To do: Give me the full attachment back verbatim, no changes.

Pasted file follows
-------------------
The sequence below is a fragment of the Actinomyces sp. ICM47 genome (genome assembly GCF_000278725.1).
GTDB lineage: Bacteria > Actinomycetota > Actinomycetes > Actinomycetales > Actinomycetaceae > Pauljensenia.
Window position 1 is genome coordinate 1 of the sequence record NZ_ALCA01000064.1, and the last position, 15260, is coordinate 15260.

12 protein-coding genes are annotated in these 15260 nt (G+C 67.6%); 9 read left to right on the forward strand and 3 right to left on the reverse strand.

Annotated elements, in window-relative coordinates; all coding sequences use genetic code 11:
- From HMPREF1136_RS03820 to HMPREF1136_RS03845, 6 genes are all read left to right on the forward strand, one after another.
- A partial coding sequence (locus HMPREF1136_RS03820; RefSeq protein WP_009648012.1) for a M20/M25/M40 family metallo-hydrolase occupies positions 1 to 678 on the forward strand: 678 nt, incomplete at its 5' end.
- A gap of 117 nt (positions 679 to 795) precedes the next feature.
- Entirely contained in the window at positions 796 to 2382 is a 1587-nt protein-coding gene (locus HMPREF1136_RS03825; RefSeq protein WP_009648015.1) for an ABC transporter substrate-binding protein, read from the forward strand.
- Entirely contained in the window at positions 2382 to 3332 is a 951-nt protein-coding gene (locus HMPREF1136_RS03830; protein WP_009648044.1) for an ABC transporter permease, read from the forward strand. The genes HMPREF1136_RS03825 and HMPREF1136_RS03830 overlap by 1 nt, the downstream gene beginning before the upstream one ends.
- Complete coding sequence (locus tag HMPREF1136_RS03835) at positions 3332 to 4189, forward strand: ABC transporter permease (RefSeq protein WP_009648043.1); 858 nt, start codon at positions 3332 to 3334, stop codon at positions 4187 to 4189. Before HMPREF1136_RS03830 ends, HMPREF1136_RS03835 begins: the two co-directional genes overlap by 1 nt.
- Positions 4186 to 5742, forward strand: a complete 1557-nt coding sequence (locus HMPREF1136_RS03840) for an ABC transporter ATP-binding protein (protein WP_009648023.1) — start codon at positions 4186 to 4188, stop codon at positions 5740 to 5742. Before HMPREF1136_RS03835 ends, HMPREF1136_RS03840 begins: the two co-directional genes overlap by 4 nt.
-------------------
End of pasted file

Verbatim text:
The sequence below is a fragment of the Actinomyces sp. ICM47 genome (genome assembly GCF_000278725.1).
GTDB lineage: Bacteria > Actinomycetota > Actinomycetes > Actinomycetales > Actinomycetaceae > Pauljensenia.
Window position 1 is genome coordinate 1 of the sequence record NZ_ALCA01000064.1, and the last position, 15260, is coordinate 15260.

12 protein-coding genes are annotated in these 15260 nt (G+C 67.6%); 9 read left to right on the forward strand and 3 right to left on the reverse strand.

Annotated elements, in window-relative coordinates; all coding sequences use genetic code 11:
- From HMPREF1136_RS03820 to HMPREF1136_RS03845, 6 genes are all read left to right on the forward strand, one after another.
- A partial coding sequence (locus HMPREF1136_RS03820; RefSeq protein WP_009648012.1) for a M20/M25/M40 family metallo-hydrolase occupies positions 1 to 678 on the forward strand: 678 nt, incomplete at its 5' end.
- A gap of 117 nt (positions 679 to 795) precedes the next feature.
- Entirely contained in the window at positions 796 to 2382 is a 1587-nt protein-coding gene (locus HMPREF1136_RS03825; RefSeq protein WP_009648015.1) for an ABC transporter substrate-binding protein, read from the forward strand.
- Entirely contained in the window at positions 2382 to 3332 is a 951-nt protein-coding gene (locus HMPREF1136_RS03830; protein WP_009648044.1) for an ABC transporter permease, read from the forward strand. The genes HMPREF1136_RS03825 and HMPREF1136_RS03830 overlap by 1 nt, the downstream gene beginning before the upstream one ends.
- Complete coding sequence (locus tag HMPREF1136_RS03835) at positions 3332 to 4189, forward strand: ABC transporter permease (RefSeq protein WP_009648043.1); 858 nt, start codon at positions 3332 to 3334, stop codon at positions 4187 to 4189. Before HMPREF1136_RS03830 ends, HMPREF1136_RS03835 begins: the two co-directional genes overlap by 1 nt.
- Positions 4186 to 5742, forward strand: a complete 1557-nt coding sequence (locus HMPREF1136_RS03840) for an ABC transporter ATP-binding protein (protein WP_009648023.1) — start codon at positions 4186 to 4188, stop codon at positions 5740 to 5742. Before HMPREF1136_RS03835 ends, HMPREF1136_RS03840 begins: the two co-directional genes overlap by 4 nt.